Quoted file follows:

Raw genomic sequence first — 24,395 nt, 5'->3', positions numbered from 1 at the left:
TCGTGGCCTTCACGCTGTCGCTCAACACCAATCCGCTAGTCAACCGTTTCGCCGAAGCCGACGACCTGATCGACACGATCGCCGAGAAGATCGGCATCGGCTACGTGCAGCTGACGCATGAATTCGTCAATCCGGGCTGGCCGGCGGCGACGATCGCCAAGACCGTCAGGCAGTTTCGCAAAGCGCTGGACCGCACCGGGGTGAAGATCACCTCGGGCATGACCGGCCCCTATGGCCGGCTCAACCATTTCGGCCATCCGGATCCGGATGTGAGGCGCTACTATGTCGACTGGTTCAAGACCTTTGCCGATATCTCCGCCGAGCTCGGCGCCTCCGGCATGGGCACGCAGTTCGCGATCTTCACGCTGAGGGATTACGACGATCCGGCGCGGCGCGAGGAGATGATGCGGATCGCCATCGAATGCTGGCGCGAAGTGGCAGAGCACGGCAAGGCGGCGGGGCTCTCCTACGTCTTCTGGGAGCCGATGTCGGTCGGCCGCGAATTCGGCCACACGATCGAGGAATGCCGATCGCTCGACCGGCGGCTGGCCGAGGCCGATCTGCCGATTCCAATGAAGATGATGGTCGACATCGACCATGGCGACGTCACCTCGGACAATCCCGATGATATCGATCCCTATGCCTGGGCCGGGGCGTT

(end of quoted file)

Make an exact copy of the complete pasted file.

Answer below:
Raw genomic sequence first — 24,395 nt, 5'->3', positions numbered from 1 at the left:
TCGTGGCCTTCACGCTGTCGCTCAACACCAATCCGCTAGTCAACCGTTTCGCCGAAGCCGACGACCTGATCGACACGATCGCCGAGAAGATCGGCATCGGCTACGTGCAGCTGACGCATGAATTCGTCAATCCGGGCTGGCCGGCGGCGACGATCGCCAAGACCGTCAGGCAGTTTCGCAAAGCGCTGGACCGCACCGGGGTGAAGATCACCTCGGGCATGACCGGCCCCTATGGCCGGCTCAACCATTTCGGCCATCCGGATCCGGATGTGAGGCGCTACTATGTCGACTGGTTCAAGACCTTTGCCGATATCTCCGCCGAGCTCGGCGCCTCCGGCATGGGCACGCAGTTCGCGATCTTCACGCTGAGGGATTACGACGATCCGGCGCGGCGCGAGGAGATGATGCGGATCGCCATCGAATGCTGGCGCGAAGTGGCAGAGCACGGCAAGGCGGCGGGGCTCTCCTACGTCTTCTGGGAGCCGATGTCGGTCGGCCGCGAATTCGGCCACACGATCGAGGAATGCCGATCGCTCGACCGGCGGCTGGCCGAGGCCGATCTGCCGATTCCAATGAAGATGATGGTCGACATCGACCATGGCGACGTCACCTCGGACAATCCCGATGATATCGATCCCTATGCCTGGGCCGGGGCGTT